Nikon D7000, Keeping Up with the Continuous Shooting Modes

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Getting great focus is one thing, but capturing the best moment on the sensor can be difficult if you are shooting just one frame at a time. In the world of sports, and in life in general, things move pretty fast. If you blink, you might miss it. The same can be said for shooting in Single Frame mode. Fortunately, your D7000 comes equipped with a Continuous High (CH) shooting—or “burst”—mode that lets you capture a series of images at up to six frames a second. You can also select Continuous Low (CL), which allows the user to customize the desired frames per second by using the Custom Settings (Figure 5.8).

Setting up and shooting in continuous shooting mode

Mode dial lock

  1. Press the Mode dial lock at the top left corner of your camera (A).
  2. While pressing the dial lock release, simply turn the Release Mode dial to either CL or CH. CH will provide up to six frames per second and CL will provide one to five frames per second, based upon the user’s preference. To set up CL, go to D6 in your Custom Settings menu. (For more on this, refer to page 217 of your user manual.)
Using continuous mode means that you are sure to capture the peak of the action. Using the continuous shooting mode causes the camera to keep taking images for as long as you hold down the shutter release button. In Single Frame mode, you have to release the button and then press it again to take another picture.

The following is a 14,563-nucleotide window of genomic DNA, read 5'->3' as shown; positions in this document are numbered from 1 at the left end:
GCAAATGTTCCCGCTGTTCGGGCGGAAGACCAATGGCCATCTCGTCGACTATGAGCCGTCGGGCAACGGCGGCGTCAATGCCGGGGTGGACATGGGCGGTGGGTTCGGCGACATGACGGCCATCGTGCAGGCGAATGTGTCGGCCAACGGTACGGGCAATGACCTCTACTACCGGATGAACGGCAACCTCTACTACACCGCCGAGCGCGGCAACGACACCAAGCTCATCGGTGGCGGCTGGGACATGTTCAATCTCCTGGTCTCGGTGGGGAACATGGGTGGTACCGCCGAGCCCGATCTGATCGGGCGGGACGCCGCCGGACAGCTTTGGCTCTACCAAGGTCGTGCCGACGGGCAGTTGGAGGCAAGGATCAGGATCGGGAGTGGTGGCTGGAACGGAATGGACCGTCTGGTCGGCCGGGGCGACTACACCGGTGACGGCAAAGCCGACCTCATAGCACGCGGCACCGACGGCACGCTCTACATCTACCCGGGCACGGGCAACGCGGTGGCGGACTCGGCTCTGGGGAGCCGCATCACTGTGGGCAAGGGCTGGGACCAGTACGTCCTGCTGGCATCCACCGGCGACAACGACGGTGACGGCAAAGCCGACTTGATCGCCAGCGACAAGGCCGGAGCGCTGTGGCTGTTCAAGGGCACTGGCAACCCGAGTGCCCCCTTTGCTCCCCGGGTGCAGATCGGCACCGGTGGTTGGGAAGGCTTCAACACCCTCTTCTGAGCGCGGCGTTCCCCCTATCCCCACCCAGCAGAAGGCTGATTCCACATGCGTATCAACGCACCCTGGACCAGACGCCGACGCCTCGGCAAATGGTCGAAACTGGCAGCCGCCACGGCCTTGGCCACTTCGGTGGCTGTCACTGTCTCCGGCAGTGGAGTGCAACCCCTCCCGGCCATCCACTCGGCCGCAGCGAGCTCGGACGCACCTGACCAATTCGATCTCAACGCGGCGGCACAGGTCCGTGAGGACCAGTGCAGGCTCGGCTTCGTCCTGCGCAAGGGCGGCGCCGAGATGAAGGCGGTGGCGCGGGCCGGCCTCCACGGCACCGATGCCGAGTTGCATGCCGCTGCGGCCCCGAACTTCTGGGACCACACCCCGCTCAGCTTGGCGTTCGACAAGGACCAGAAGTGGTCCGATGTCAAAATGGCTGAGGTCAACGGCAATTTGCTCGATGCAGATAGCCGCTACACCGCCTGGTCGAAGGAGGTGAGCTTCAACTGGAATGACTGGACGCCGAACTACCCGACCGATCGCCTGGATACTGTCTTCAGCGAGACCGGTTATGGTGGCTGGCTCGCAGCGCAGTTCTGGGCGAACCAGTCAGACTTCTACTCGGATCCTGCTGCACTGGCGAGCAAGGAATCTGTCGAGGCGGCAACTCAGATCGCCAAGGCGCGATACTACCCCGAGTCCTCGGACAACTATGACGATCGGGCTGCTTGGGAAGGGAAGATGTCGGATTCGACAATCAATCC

Figure 5.8 Using continuous mode means that you are sure to capture the peak of the action. Using the continuous shooting mode causes the camera to keep taking images for as long as you hold down the shutter release button. In Single Frame mode, you have to release the button and then press it again to take another picture.

Your camera has an internal memory, called a “buffer,” where images are stored while they are being processed prior to being moved to your memory card. Depending on the image format you are using, the buffer might fill up, and the camera will stop shooting until space is made in the buffer for new images. The camera readout in the viewfinder tells you how many frames you have available in burst mode. Just look in the viewfinder at the bottom right to see the maximum number of images for burst shooting. As you shoot, the number will go down and then back up as the images are written to the memory card.